In this concept you will learn how to appropriately decide whether to gather a sample for study, or use the entire population in question.
Sometimes it can be a bit tricky to decide whether to conduct a particular study upon a sample group or on the entire population. Suppose you were attempting to put together a menu for a camping trip with a large group of friends and wanted to make sure nobody was allergic to peanuts before planning peanut-butter sandwiches for lunch. Would you need to question all 50+ friends individually? Would it make sense to choose a representative sample to poll instead? What if you wanted to pick a few popular types of soda to bring along, would that be a different situation?
At the end of the lesson, we’ll return to this question to apply what we have discussed.
http://youtu.be/vlbjxguaMrk EducatorVids2: Statistics – Populations vs Samples
Before you begin any particular study, you will need to decide whether you need to get data from the entire population in question, or just a representative sample of the population instead. For most studies, it makes much more sense to use a sample than to try to collect data on an entire population, but sometimes a sample is not enough. The most famous census is the U.S. Population Census, conducted once every 10 years.
According to the Constitution, the population of the United States is enumerated once every ten years by physical count, and estimated in the intervening years by statistical sample. Observing the incredible cost (the 2010 Census cost approximately 13 billion dollars!) and organizational effort required for the census makes it clear why there are so few census studies conducted on the U.S. population. However, smaller census studies are more common than you might think.
Some studies would make no sense at all to conduct on an entire population. In fact, one entire class of study comes to mind: destructive study. A destructive study requires that the sample be ruined for its intended use by the study itself. Vehicle manufacturers test the durability of different models by crashing sample vehicles into simulated walls or other cars. Obviously if such studies were conducted on the entire population, there would be no cars left to sell!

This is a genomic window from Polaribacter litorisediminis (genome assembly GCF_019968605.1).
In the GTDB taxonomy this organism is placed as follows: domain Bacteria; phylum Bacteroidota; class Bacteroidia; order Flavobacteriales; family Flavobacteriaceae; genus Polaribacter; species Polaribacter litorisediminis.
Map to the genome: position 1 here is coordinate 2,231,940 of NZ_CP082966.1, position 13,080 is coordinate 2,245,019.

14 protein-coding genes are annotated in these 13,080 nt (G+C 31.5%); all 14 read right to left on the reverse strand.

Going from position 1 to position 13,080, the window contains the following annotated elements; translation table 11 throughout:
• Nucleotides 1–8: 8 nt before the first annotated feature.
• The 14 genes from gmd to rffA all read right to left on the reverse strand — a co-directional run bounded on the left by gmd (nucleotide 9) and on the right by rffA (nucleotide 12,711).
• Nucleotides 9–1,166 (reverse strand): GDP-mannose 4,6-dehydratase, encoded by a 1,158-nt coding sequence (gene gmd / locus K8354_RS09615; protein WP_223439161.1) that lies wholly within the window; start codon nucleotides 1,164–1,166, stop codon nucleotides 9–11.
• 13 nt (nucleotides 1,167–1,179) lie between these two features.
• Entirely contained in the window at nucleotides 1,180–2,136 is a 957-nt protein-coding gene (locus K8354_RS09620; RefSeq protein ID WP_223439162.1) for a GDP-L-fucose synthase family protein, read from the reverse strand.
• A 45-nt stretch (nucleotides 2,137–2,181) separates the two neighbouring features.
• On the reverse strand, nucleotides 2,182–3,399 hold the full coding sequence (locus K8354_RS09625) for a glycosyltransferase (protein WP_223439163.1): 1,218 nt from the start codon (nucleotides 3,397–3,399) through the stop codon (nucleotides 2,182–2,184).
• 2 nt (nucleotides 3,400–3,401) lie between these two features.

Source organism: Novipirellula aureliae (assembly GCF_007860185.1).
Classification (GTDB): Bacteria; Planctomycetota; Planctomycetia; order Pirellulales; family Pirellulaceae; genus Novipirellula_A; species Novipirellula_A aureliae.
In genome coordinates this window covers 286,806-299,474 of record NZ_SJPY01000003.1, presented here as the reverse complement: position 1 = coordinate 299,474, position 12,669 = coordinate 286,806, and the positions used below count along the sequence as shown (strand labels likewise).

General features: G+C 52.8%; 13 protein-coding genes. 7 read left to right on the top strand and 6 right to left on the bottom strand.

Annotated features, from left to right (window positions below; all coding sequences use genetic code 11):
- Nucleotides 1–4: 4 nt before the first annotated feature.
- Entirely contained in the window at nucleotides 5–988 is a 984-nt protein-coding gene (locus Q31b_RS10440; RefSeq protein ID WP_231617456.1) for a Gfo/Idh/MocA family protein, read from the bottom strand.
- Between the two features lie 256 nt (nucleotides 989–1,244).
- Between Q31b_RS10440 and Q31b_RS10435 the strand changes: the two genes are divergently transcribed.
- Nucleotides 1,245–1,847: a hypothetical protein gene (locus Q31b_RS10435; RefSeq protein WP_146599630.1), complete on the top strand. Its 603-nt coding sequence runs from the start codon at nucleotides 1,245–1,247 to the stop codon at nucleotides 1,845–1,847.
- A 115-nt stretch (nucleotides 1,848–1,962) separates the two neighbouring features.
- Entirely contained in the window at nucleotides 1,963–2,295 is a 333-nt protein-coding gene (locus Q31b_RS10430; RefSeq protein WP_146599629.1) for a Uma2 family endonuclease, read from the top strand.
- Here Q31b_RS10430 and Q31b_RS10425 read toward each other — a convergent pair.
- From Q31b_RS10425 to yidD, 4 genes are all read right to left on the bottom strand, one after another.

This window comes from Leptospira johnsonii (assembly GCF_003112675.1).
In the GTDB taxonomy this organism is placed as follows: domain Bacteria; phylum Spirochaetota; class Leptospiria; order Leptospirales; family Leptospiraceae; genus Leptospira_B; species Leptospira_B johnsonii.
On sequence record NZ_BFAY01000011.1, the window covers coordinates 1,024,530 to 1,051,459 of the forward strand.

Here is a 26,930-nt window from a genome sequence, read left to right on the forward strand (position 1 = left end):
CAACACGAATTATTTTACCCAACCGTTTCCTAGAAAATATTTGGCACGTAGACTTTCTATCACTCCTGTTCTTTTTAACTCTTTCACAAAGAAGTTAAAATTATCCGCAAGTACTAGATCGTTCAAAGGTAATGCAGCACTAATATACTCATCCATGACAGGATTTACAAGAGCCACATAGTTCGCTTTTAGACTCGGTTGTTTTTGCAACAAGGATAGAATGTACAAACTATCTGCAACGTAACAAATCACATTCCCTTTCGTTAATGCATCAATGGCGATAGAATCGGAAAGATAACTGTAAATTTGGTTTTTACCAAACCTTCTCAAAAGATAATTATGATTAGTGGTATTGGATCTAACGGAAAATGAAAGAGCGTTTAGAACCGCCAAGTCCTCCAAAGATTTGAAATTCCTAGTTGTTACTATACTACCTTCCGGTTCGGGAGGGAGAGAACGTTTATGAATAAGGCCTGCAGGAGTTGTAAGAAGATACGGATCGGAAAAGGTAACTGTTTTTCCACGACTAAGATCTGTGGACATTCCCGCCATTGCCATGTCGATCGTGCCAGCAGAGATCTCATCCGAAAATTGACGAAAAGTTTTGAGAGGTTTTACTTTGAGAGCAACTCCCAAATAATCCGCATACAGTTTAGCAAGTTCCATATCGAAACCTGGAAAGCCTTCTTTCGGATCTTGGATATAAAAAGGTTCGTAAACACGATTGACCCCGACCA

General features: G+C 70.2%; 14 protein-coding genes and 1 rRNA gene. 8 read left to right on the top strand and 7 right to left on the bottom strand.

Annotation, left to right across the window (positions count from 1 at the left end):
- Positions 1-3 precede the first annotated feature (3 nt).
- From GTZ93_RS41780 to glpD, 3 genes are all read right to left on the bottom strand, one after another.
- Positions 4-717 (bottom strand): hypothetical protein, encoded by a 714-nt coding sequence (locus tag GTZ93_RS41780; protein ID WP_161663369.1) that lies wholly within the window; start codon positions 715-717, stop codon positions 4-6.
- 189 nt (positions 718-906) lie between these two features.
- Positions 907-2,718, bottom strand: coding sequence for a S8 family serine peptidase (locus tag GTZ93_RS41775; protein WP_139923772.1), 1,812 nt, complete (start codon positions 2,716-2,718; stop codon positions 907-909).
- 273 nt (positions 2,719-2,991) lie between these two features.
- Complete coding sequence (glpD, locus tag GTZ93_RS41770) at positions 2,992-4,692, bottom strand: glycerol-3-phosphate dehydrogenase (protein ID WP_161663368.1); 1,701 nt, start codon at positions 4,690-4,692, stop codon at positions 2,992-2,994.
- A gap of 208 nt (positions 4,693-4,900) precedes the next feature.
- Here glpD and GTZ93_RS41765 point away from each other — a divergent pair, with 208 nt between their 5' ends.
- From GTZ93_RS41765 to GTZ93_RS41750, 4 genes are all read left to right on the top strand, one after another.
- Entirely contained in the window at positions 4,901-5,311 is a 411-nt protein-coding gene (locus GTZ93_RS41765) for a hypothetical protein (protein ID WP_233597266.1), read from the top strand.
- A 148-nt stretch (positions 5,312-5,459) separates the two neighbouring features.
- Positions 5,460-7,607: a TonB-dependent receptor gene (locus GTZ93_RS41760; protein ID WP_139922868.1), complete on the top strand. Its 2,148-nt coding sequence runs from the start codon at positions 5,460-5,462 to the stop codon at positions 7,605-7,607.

As a student you are most likely familiar with the most common census there is: the attendance count that takes place each morning. Each class is polled to identify any students who are not present, and the data is compiled in the administrative office.
What likely uses are there for this data, and why might it be collected as a census rather than using a representative sample?
Solution: The most apparent use of this data is to notify parents of students who did not make it to class, for safety and rule enforcement. Since the goal is to locate each and every possibly missing or late student, a statistical sample just isn’t acceptable.
When insurance companies set auto insurance rates, they adjust them according to statistically relevant demographic differences among drivers. The process of determining which groups of drivers is the most likely to be involved in expensive accidents is a statistical analysis using police reports and accident claims as data sources.
It is widely accepted that teenage boys are the most expensive demographic to insure, would you expect this information to be based on the population of teenage boys, or of teenage drivers, or of a sample of the appropriate demographic(s), and why?
Solution: The information is based on a sample of the teenage male drivers demographic, compared to a sample of teen and adult drivers in general. It would be virtually impossible to conduct a true census of all accidents involving teen male drivers, as there are just too many and there is no real way to insure that all accidents are correctly documented.
Suppose your biology teacher wanted to encourage the students in her class to work together on a large project, so she promised the class a pizza party if every single student completed the assigned homework by the deadline. With the deadline fast approaching, you decide to make sure that everyone is on track to get the assignment done on time.